Documents filed under Impact on Wildlife
In February, 2007, the Wisconsin Public Service Commission awarded Wisconsin Electric Power Company (WEPCO) a Certificate Of Public Convenience and Necessity to construct a wind electric generation facility and associated electric facilities (Case # 6630-CE-294), to be located in Fond du Lac County. The Blue Sky Green Field facility, consisting of 88 Vestas V-80 (1.65 megawatt) towers and totaling 145 megawatts, began commercial operation in May 2008. As a condition of approval, the Wisconsin Public Service Commission required post-construction mortality studies be conducted. Combined mortality for birds and bats per year was found to be very high at 52.37 animals per turbine per year or over 4,600 deaths for the site. The results of the fatality study can be accessed by clicking on the link at the bottom of this page. The executive summary of the report is provide below.
Thousands of industrial-scale wind turbines are being built across the world each year to meet the growing demand for sustainable energy. Bats of certain species are dying at wind turbines in unprecedented numbers. Species of bats consistently affected by turbines tend to be those that rely on trees as roosts and most migrate long distances. Although considerable progress has been made in recent years toward better understanding the problem, the causes of bat fatalities at turbines remain unclear. In this synthesis, we review hypothesized causes of bat fatalities at turbines. Hypotheses of cause fall into 2 general categories—proximate and ultimate. Proximate causes explain the direct means by which bats die at turbines and include collision with towers and rotating blades, and barotrauma. Ultimate causes explain why bats come close to turbines and include 3 general types: random collisions, coincidental collisions, and collisions that result from attraction of bats to turbines. The random collision hypothesis posits that interactions between bats and turbines are random events and that fatalities are representative of the bats present at a site. Coincidental hypotheses posit that certain aspects of bat distribution or behavior put them at risk of collision and include aggregation during migration and seasonal increases in flight activity associated with feeding or mating. A surprising number of attraction hypotheses suggest that bats might be attracted to turbines out of curiosity, misperception, or as potential feeding, roosting, flocking, and mating opportunities. Identifying, prioritizing, and testing hypothesized causes of bat collisions with wind turbines are vital steps toward developing practical solutions to the problem.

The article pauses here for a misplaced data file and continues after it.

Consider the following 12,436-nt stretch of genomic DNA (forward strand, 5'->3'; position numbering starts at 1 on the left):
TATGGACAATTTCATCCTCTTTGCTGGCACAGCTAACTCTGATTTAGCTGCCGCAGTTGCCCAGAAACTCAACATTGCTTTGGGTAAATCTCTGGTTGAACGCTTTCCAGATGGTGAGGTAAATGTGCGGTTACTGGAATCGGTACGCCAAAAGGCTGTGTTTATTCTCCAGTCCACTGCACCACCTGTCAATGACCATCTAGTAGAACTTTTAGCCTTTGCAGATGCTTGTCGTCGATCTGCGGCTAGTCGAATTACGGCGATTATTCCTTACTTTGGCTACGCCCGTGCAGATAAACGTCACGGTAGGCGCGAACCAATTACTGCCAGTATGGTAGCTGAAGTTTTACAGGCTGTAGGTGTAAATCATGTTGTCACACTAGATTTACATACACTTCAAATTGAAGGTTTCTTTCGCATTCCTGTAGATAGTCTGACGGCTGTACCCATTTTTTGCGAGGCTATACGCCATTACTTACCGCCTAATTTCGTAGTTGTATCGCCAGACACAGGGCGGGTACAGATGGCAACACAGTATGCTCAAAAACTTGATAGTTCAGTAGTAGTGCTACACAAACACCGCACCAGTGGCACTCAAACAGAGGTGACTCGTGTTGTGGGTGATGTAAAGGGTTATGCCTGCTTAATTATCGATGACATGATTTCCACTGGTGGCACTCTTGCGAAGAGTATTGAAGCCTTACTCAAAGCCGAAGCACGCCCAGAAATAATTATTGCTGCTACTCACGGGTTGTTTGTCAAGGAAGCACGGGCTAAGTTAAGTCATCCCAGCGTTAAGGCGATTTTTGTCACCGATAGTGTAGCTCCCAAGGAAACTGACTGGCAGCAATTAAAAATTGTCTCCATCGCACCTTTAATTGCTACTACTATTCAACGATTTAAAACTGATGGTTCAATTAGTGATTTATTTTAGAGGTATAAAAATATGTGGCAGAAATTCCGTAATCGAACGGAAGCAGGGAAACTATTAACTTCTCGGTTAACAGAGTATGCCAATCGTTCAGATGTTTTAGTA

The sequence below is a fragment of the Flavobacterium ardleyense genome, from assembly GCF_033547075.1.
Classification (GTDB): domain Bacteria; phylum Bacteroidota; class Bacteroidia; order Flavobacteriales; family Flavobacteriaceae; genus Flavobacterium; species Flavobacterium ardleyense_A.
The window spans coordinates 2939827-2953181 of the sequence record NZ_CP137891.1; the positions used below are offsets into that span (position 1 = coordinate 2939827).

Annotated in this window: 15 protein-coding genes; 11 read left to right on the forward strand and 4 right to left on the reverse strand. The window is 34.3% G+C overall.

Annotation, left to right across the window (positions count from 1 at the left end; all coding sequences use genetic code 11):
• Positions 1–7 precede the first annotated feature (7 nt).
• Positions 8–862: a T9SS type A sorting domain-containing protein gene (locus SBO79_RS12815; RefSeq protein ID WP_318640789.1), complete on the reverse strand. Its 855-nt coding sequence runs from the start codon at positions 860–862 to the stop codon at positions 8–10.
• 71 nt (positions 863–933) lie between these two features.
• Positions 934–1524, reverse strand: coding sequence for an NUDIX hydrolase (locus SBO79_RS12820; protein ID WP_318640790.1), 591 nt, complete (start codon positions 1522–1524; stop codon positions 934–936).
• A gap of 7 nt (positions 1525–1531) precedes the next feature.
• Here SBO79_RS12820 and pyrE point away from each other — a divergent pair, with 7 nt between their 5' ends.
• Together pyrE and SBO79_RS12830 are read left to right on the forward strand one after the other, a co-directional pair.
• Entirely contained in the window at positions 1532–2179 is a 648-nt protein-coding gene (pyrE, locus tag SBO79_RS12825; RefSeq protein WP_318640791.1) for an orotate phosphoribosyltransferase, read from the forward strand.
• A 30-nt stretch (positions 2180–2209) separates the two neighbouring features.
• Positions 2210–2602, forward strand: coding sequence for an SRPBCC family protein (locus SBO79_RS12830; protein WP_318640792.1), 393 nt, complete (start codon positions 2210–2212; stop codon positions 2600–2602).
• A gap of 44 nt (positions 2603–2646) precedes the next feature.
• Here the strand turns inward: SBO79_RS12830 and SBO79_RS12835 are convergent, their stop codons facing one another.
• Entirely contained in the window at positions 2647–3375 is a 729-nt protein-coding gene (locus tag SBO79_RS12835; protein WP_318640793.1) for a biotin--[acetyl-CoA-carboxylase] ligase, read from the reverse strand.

US Fish and Wildlife Service, Wet Virginia field office, issued these comments regarding the Pinnacle wind power project proposed for ridgelines in Mineral County, WV. The comments pertain to the Habitat Characterization and Assessment of Rare, Threatened, and Endangered Species for the Pinnacle Wind Farm (BHE Environmental 2009a); the Avian Risk Assessment for the Pinnacle Wind Power Project (Kerlinger 2009); and the Bat Risk Assessment: Pinnacle Wind Farm (BHE Environmental 2009b). Excerpts of the letter are provided below. The full report can be accessed by clicking on the link at the bottom of the page.